I should go ahead and declare February Japanese Food Appreciation month. From budget sushi to high-end fishes, not to mention spicy ramen and modern Japanese fare, it seems that the bulk of my meals these past 25 days have hailed from the Land of the Rising Sun.
Continuing on my streak of delicious Japanese cuisine, I traveled to Torrance for a feast of yakitori and oden at Torihei. I was joined by a band of merry eaters including The Astronomer, Remil, Danny, Amy, and Dennis (Amy’s fiance). Torihei is Danny’s favorite spot for skewered and grilled goodness in the South Bay.
Torihei is the collaborative effort of chefs Masataka Hirai and Masakazu Sasaki. Chef Hirai heads up the yakitori portion of the menu, while Chef Sasaki is an expert in Kyoto-style oden dishes. [To learn more about the histories of both chefs and their specialties, I recommend reading Exile Kiss’ thorough write up.]
Danny spearheaded the ordering effort, sticking mostly to the yakitori side of the menu. However, I heard from a trusty source that the oden dishes are equally superb.
Every table is outfitted with wooden boxes filled with shichimi togarashi (Japanese spice blend) and sansho (Sichuan pepper powder). Both are used as dipping condiments for the grilled items. The numbing sensation of the Sichuan pepper powder paired marvelously with the skewered odds and ends that graced our table this evening.
Danny started us off with a few appetizers, although truth be told, our entire meal was comprised of small nibbles. The first to arrive was the “chicken skin with ponzu” ($3.95). Torihei exclusively uses Jidori chickens in all of their dishes.
For me, the best part of eating chicken has always been the skin. This small plate highlighted the skin’s natural richness without overwhelming the palate. The bright and citrusy ponzu was key to its success.
Everyone’s favorite bite of the night was the “homemade chicken liver pate” ($4.95). Smeared generously upon toasted bread and drizzled with honey, the pate was unbelievably delightful. We tried to snag another order later on in the evening but the kitchen had already sold out. Next time, we’re ordering three portions up front because it’s that good!
The lone miss of the evening was the “squid marinated in salt” ($4.95). We didn’t realize when we placed our order that the squid was prepared shiokara-style, which entails a month-long fermentation in a “brown viscous paste of the animal’s heavily salted, fermented viscera.” The fishy funkiness of it all was too much for us to handle.
Our constant companion throughout the chicken-on-a-stick tour was a vessel of roasted garlic ($3.95). We popped these mellow cloves into our mouths in between each skewer.
The yakitori items, which are grilled over Japanese white charcoal, arrived in a staggered fashion. The chicken hearts ($1.80) were evenly cooked and properly tender.
The chicken liver ($1.80) was a little too assertive for me, but my dining companions adored its creamy, iron-tinged nature.
The chicken gizzards ($1.80) made me smile in all their chewy glory. God, I love gizzards.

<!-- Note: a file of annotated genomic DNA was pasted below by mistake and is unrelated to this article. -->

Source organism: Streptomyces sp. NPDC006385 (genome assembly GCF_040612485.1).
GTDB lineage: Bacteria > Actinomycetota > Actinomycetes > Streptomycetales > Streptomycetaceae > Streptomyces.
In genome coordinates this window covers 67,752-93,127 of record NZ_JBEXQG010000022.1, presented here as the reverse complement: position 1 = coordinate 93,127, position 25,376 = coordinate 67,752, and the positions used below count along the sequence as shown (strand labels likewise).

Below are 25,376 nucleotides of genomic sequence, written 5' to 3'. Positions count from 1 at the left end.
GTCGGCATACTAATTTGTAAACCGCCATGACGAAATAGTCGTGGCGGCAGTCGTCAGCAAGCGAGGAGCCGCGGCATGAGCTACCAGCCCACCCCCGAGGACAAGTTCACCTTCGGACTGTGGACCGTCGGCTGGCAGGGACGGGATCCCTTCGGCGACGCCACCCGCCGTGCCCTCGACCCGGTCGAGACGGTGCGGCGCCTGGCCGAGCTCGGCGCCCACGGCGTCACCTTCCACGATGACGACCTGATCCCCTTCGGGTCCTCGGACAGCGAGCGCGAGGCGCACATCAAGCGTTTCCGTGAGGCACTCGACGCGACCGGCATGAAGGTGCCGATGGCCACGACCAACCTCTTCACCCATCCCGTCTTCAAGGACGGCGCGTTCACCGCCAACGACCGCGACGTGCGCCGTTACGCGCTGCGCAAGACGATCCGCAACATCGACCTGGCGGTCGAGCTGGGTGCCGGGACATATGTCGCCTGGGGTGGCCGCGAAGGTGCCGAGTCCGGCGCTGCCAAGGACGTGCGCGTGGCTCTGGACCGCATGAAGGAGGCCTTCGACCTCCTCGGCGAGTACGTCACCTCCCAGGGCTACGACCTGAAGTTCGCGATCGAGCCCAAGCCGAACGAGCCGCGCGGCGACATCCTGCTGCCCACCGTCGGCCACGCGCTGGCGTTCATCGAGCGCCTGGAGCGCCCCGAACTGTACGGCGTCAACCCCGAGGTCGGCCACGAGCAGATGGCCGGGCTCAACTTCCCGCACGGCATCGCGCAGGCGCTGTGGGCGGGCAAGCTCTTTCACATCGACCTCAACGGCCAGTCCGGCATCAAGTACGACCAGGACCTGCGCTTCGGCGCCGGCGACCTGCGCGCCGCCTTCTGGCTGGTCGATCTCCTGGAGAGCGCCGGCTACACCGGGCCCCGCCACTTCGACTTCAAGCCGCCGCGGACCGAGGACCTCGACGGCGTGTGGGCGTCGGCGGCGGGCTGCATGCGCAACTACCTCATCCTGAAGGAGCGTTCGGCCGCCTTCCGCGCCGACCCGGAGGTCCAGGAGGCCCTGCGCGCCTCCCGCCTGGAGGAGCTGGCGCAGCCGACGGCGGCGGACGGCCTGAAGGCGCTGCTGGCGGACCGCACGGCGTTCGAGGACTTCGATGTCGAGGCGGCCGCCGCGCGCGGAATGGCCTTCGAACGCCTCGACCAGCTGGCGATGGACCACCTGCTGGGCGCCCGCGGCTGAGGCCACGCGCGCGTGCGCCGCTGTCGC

Chicken tails ($2.30), which are traditionally trimmed and thrown in the garbage, are skewered neatly and grilled at Torihei. They tasted appealingly fatty and rich like chicken skin, with a smoky hit imparted by the charcoal.
The battered and fried “chicken karage” ($6.95) didn’t disappoint. The boneless nuggets were crisp and golden on the outside, while the meat was juicy within.
I was also a big fan of the chicken meatballs ($1.80), which were beautifully caramelized and painted with a slightly sweet sauce. Our second batch of balls contained bits of chicken cartilage, which I thought was pure genius.
The grilled chicken thigh ($1.80) was well executed, but it didn’t excite me nearly as much as the unappreciated odds and ends.
I was completely fascinated by the skewers of chicken cartilage ($2.30). Cartilage doesn’t provide much flavor, but it totally brings it in terms of texture. I find the battle and crunch of breaking down the sinewy bits to be an absolute pleasure.
And just in case our cholesterol wasn’t soaring high enough, skewers of grilled “chicken skin” ($2.30) joined in on the fun.
The mint topped “chicken breast with plum” ($1.80) didn’t taste as great as its menu description promised. I have yet to meet a chicken breast that didn’t make me yawn.
To supplement our plates upon plates of chicken, we also indulged in skewers of beef tongue ($2.30) dotted with wasabi…
…as well as servings of “fatty pork” ($2.30) that were completely true to their name.
Finally, we tried a duo of oden dishes, which were comprised of various items stewed in a carefully constructed dashi broth. Danny’s favorite oden offering features a soft-boiled egg topped with salmon roe ($1.95). The salty salmon eggs and delicate broth perfectly balanced the runny yolk.
On a whim, we also ordered the “whole tomato” ($2.80) oden, which was topped off with a slab of mozzarella. The tomato could’ve been cooked a smidgen more, but the combination of oozy cheese and warm broth was unbeatable.
Even after dedicating an entire month of eating out to exploring L.A.’s Japanese eats, I’ve barely begun to scratch the surface. The breath and depth of our city’s culinary scene never ceases to amaze me. Maybe I need to declare a Japanese Food Appreciation year…
1757 West Carson Street, Ste. A
Torrance, CA 90501